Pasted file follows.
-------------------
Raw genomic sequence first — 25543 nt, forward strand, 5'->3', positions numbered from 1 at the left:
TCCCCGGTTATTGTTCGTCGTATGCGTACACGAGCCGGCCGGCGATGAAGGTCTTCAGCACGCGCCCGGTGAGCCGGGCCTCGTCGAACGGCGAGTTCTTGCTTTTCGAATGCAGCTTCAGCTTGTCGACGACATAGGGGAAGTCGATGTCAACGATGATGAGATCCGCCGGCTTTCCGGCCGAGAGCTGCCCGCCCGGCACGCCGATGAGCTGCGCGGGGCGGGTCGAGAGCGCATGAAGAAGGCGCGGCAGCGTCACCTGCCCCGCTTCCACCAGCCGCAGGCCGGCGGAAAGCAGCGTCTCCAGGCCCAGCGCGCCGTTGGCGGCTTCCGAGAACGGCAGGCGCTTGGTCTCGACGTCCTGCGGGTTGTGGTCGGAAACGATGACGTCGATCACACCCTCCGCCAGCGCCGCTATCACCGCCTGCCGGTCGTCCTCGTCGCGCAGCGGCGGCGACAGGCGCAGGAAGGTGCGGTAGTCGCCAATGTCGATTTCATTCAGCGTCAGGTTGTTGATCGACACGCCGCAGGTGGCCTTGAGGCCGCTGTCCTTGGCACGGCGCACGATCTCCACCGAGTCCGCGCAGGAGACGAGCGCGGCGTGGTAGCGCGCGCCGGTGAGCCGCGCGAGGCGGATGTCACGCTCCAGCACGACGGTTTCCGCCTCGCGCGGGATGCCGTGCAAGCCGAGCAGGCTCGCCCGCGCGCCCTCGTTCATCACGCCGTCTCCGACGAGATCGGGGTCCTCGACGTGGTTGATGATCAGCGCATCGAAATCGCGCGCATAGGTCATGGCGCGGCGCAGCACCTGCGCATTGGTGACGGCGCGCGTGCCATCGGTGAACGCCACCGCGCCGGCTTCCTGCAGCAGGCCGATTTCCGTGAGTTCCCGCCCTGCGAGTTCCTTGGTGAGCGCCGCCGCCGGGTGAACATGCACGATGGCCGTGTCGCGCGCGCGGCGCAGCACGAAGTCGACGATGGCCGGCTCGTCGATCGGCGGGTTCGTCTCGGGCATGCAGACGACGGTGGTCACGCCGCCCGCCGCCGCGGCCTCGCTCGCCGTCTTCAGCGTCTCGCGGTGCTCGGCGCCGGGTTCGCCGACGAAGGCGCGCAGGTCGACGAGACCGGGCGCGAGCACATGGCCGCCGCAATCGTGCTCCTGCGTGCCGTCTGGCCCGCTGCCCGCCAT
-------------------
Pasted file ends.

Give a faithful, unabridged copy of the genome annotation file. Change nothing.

Raw genomic sequence first — 25543 nt, forward strand, 5'->3', positions numbered from 1 at the left:
TCCCCGGTTATTGTTCGTCGTATGCGTACACGAGCCGGCCGGCGATGAAGGTCTTCAGCACGCGCCCGGTGAGCCGGGCCTCGTCGAACGGCGAGTTCTTGCTTTTCGAATGCAGCTTCAGCTTGTCGACGACATAGGGGAAGTCGATGTCAACGATGATGAGATCCGCCGGCTTTCCGGCCGAGAGCTGCCCGCCCGGCACGCCGATGAGCTGCGCGGGGCGGGTCGAGAGCGCATGAAGAAGGCGCGGCAGCGTCACCTGCCCCGCTTCCACCAGCCGCAGGCCGGCGGAAAGCAGCGTCTCCAGGCCCAGCGCGCCGTTGGCGGCTTCCGAGAACGGCAGGCGCTTGGTCTCGACGTCCTGCGGGTTGTGGTCGGAAACGATGACGTCGATCACACCCTCCGCCAGCGCCGCTATCACCGCCTGCCGGTCGTCCTCGTCGCGCAGCGGCGGCGACAGGCGCAGGAAGGTGCGGTAGTCGCCAATGTCGATTTCATTCAGCGTCAGGTTGTTGATCGACACGCCGCAGGTGGCCTTGAGGCCGCTGTCCTTGGCACGGCGCACGATCTCCACCGAGTCCGCGCAGGAGACGAGCGCGGCGTGGTAGCGCGCGCCGGTGAGCCGCGCGAGGCGGATGTCACGCTCCAGCACGACGGTTTCCGCCTCGCGCGGGATGCCGTGCAAGCCGAGCAGGCTCGCCCGCGCGCCCTCGTTCATCACGCCGTCTCCGACGAGATCGGGGTCCTCGACGTGGTTGATGATCAGCGCATCGAAATCGCGCGCATAGGTCATGGCGCGGCGCAGCACCTGCGCATTGGTGACGGCGCGCGTGCCATCGGTGAACGCCACCGCGCCGGCTTCCTGCAGCAGGCCGATTTCCGTGAGTTCCCGCCCTGCGAGTTCCTTGGTGAGCGCCGCCGCCGGGTGAACATGCACGATGGCCGTGTCGCGCGCGCGGCGCAGCACGAAGTCGACGATGGCCGGCTCGTCGATCGGCGGGTTCGTCTCGGGCATGCAGACGACGGTGGTCACGCCGCCCGCCGCCGCGGCCTCGCTCGCCGTCTTCAGCGTCTCGCGGTGCTCGGCGCCGGGTTCGCCGACGAAGGCGCGCAGGTCGACGAGACCGGGCGCGAGCACATGGCCGCCGCAATCGTGCTCCTGCGTGCCGTCTGGCCCGCTGCCCGCCAT